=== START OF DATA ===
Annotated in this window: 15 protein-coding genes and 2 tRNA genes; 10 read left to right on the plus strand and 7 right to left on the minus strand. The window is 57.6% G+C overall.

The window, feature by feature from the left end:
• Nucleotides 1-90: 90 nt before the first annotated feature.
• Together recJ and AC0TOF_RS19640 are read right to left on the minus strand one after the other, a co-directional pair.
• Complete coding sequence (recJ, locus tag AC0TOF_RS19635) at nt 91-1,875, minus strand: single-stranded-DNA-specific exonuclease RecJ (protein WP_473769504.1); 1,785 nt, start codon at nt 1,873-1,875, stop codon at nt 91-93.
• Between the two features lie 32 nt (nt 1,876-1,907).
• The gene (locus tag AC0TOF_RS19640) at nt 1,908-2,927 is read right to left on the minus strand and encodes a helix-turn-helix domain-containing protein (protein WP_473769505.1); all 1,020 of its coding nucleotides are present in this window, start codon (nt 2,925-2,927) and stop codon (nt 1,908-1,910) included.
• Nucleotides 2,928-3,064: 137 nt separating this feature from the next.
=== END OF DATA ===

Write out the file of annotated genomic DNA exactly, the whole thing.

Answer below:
Annotated in this window: 15 protein-coding genes and 2 tRNA genes; 10 read left to right on the plus strand and 7 right to left on the minus strand. The window is 57.6% G+C overall.

The window, feature by feature from the left end:
• Nucleotides 1-90: 90 nt before the first annotated feature.
• Together recJ and AC0TOF_RS19640 are read right to left on the minus strand one after the other, a co-directional pair.
• Complete coding sequence (recJ, locus tag AC0TOF_RS19635) at nt 91-1,875, minus strand: single-stranded-DNA-specific exonuclease RecJ (protein WP_473769504.1); 1,785 nt, start codon at nt 1,873-1,875, stop codon at nt 91-93.
• Between the two features lie 32 nt (nt 1,876-1,907).
• The gene (locus tag AC0TOF_RS19640) at nt 1,908-2,927 is read right to left on the minus strand and encodes a helix-turn-helix domain-containing protein (protein WP_473769505.1); all 1,020 of its coding nucleotides are present in this window, start codon (nt 2,925-2,927) and stop codon (nt 1,908-1,910) included.
• Nucleotides 2,928-3,064: 137 nt separating this feature from the next.